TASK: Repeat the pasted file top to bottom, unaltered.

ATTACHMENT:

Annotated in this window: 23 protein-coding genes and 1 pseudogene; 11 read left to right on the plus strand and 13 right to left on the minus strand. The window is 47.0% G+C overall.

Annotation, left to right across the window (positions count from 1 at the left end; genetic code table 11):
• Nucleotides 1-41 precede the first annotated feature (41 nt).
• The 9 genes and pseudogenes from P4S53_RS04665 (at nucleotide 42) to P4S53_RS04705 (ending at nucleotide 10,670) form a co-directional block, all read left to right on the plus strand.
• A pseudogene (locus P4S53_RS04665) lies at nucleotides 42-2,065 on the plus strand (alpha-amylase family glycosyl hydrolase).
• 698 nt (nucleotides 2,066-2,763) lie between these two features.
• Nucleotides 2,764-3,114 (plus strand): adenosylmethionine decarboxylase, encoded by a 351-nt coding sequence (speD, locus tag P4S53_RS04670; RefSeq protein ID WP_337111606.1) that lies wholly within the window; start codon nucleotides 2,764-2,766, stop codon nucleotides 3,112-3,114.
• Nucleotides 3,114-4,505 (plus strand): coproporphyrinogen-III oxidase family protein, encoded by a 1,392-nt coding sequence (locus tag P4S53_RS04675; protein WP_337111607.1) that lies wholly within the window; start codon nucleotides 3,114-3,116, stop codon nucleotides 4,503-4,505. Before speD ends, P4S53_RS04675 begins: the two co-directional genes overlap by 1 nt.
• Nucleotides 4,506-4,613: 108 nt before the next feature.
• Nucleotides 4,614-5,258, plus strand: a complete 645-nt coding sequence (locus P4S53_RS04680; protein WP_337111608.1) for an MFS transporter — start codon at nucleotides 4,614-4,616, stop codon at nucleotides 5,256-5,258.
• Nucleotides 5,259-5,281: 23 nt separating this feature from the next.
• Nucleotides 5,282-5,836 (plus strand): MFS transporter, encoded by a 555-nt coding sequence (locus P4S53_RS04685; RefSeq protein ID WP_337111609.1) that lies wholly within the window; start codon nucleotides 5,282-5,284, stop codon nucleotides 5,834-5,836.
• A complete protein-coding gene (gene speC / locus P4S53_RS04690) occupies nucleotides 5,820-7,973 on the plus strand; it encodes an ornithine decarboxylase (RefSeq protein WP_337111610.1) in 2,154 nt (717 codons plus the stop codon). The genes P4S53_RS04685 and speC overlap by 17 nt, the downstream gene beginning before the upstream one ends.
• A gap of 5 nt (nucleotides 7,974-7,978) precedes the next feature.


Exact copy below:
Annotated in this window: 23 protein-coding genes and 1 pseudogene; 11 read left to right on the plus strand and 13 right to left on the minus strand. The window is 47.0% G+C overall.

Annotation, left to right across the window (positions count from 1 at the left end; genetic code table 11):
• Nucleotides 1-41 precede the first annotated feature (41 nt).
• The 9 genes and pseudogenes from P4S53_RS04665 (at nucleotide 42) to P4S53_RS04705 (ending at nucleotide 10,670) form a co-directional block, all read left to right on the plus strand.
• A pseudogene (locus P4S53_RS04665) lies at nucleotides 42-2,065 on the plus strand (alpha-amylase family glycosyl hydrolase).
• 698 nt (nucleotides 2,066-2,763) lie between these two features.
• Nucleotides 2,764-3,114 (plus strand): adenosylmethionine decarboxylase, encoded by a 351-nt coding sequence (speD, locus tag P4S53_RS04670; RefSeq protein ID WP_337111606.1) that lies wholly within the window; start codon nucleotides 2,764-2,766, stop codon nucleotides 3,112-3,114.
• Nucleotides 3,114-4,505 (plus strand): coproporphyrinogen-III oxidase family protein, encoded by a 1,392-nt coding sequence (locus tag P4S53_RS04675; protein WP_337111607.1) that lies wholly within the window; start codon nucleotides 3,114-3,116, stop codon nucleotides 4,503-4,505. Before speD ends, P4S53_RS04675 begins: the two co-directional genes overlap by 1 nt.
• Nucleotides 4,506-4,613: 108 nt before the next feature.
• Nucleotides 4,614-5,258, plus strand: a complete 645-nt coding sequence (locus P4S53_RS04680; protein WP_337111608.1) for an MFS transporter — start codon at nucleotides 4,614-4,616, stop codon at nucleotides 5,256-5,258.
• Nucleotides 5,259-5,281: 23 nt separating this feature from the next.
• Nucleotides 5,282-5,836 (plus strand): MFS transporter, encoded by a 555-nt coding sequence (locus P4S53_RS04685; RefSeq protein ID WP_337111609.1) that lies wholly within the window; start codon nucleotides 5,282-5,284, stop codon nucleotides 5,834-5,836.
• A complete protein-coding gene (gene speC / locus P4S53_RS04690) occupies nucleotides 5,820-7,973 on the plus strand; it encodes an ornithine decarboxylase (RefSeq protein WP_337111610.1) in 2,154 nt (717 codons plus the stop codon). The genes P4S53_RS04685 and speC overlap by 17 nt, the downstream gene beginning before the upstream one ends.
• A gap of 5 nt (nucleotides 7,974-7,978) precedes the next feature.